September 29, 2015
Dr. Steven Boyd
Suffering an acute ligament injury – like an ACL tear – puts you at high risk of osteoarthritis in the future. Previous studies have focused on cartilage damage, but evidence is mounting that bone may react more quickly (and negatively) to such an injury.
Dr. Steven Boyd began his career studying how bone changes with disease or age, mostly targeting osteoporosis. But when the avid skier crashed at Lake Louise and tore his ACL, he wondered what would happen to his knee, and started to closely monitor it.
He knows that an ACL injury can change your life and curtail an active lifestyle. People are forced to decide whether to manage through exercise and physiotherapy or undergo reconstructive surgery. While the latter helps mobility in the short term, it also increases your arthritis risk over the long term.
Using brand new technology, Dr. Boyd’s team will investigate what happens to the knee in the first year following an ACL injury. The answers could lead to treatments that are given – most crucially – early after such joint trauma in order to prevent osteoarthritis.
At the University of Calgary, they were able to obtain the world’s first high-resolution CT scanner called “XtremeCT2.” This machine scans more of the body, and Dr. Boyd discovered he could scan the knee at a resolution that was never before possible. This remarkable imaging equipment can scan knees in fine detail – and they will use it to truly understand post-injury changes.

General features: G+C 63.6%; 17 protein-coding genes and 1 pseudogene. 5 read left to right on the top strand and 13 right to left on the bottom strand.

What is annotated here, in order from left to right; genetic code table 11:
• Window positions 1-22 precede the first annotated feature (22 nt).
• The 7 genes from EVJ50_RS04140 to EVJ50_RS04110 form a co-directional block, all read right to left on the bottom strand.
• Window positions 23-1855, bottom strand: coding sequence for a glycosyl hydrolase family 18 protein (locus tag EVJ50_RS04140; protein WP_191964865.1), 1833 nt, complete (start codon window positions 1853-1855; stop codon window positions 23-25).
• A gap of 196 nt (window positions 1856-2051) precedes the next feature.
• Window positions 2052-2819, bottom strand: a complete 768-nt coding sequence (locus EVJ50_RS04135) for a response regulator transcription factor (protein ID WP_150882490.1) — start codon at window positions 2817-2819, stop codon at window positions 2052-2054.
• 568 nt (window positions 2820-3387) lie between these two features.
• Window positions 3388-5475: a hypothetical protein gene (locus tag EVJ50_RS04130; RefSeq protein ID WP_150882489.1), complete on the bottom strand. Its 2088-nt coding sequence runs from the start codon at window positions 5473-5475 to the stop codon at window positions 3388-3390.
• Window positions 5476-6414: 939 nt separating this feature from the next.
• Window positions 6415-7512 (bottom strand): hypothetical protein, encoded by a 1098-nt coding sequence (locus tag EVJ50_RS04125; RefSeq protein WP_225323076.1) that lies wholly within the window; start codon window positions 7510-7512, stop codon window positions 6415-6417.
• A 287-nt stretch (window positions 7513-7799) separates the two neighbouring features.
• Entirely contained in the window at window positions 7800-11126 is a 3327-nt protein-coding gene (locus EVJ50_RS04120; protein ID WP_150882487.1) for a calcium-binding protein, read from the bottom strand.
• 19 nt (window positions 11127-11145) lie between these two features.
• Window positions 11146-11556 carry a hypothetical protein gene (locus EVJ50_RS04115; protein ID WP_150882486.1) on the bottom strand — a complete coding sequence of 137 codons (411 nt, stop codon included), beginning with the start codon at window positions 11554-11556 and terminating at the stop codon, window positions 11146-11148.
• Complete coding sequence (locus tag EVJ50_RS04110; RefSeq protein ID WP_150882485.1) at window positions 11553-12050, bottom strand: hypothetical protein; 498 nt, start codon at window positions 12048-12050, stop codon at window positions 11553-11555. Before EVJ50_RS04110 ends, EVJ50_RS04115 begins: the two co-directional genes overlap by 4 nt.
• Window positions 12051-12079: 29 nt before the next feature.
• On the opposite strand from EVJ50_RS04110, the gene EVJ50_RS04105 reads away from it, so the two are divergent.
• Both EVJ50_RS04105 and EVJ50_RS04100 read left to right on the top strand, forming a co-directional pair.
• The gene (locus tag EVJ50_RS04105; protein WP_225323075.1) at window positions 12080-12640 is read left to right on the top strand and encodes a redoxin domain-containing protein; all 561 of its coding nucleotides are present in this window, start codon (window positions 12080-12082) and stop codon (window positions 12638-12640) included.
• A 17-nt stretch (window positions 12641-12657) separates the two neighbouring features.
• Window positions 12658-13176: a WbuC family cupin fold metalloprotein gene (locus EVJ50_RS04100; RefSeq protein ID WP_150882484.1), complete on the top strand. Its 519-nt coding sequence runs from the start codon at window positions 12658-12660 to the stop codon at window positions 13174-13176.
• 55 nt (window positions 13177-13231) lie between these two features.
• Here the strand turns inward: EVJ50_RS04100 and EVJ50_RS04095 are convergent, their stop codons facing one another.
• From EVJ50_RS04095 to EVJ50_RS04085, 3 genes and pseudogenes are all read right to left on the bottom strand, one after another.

They will recruit people who have recently torn their ACL. They will use the XtremeCT to scan their knee then, again at four months, and again at eight months. At the same time they will use an MRI scanner to assess the cartilage. Dr. Boyd said he expects to find loss of bone strength and, at four months, the entire dynamic of the joint altered.
The goal is to see what happens to a knee in the early goings after an injury. From this comes the ability to use interventions early to stop the rapid changes in bone that lead to osteoarthritis. We could potentially use existing drugs to prevent osteoarthritis from settling into an injured knee.
“With post-traumatic osteoarthritis, it gives us a unique opportunity to study what’s going on early,” he said. “We will know in the future if it is effective to treat someone after they’ve had an injury.”
Dr. Steven Boyd is a professor at the University of Calgary’s Cumming School of Medicine and holds a joint position at the Schulich School of Engineering and Faculty of Kinesiology. He principally studies what changes to tissues occur following a joint injury or disease.
“The Arthritis Society funds have allowed us to run the very first clinical study of bone micro-architecture in the knee after injury,” Dr. Boyd said. “It has the potential to change the field of osteoarthritis.”
Bonus: Dr. Boyd and another Society-funded researcher are using this tool in rheumatoid arthritis patients to examine how biologics work.
Dr. Steven Boyd, University of Calgary, AB
Strategic Operating Grant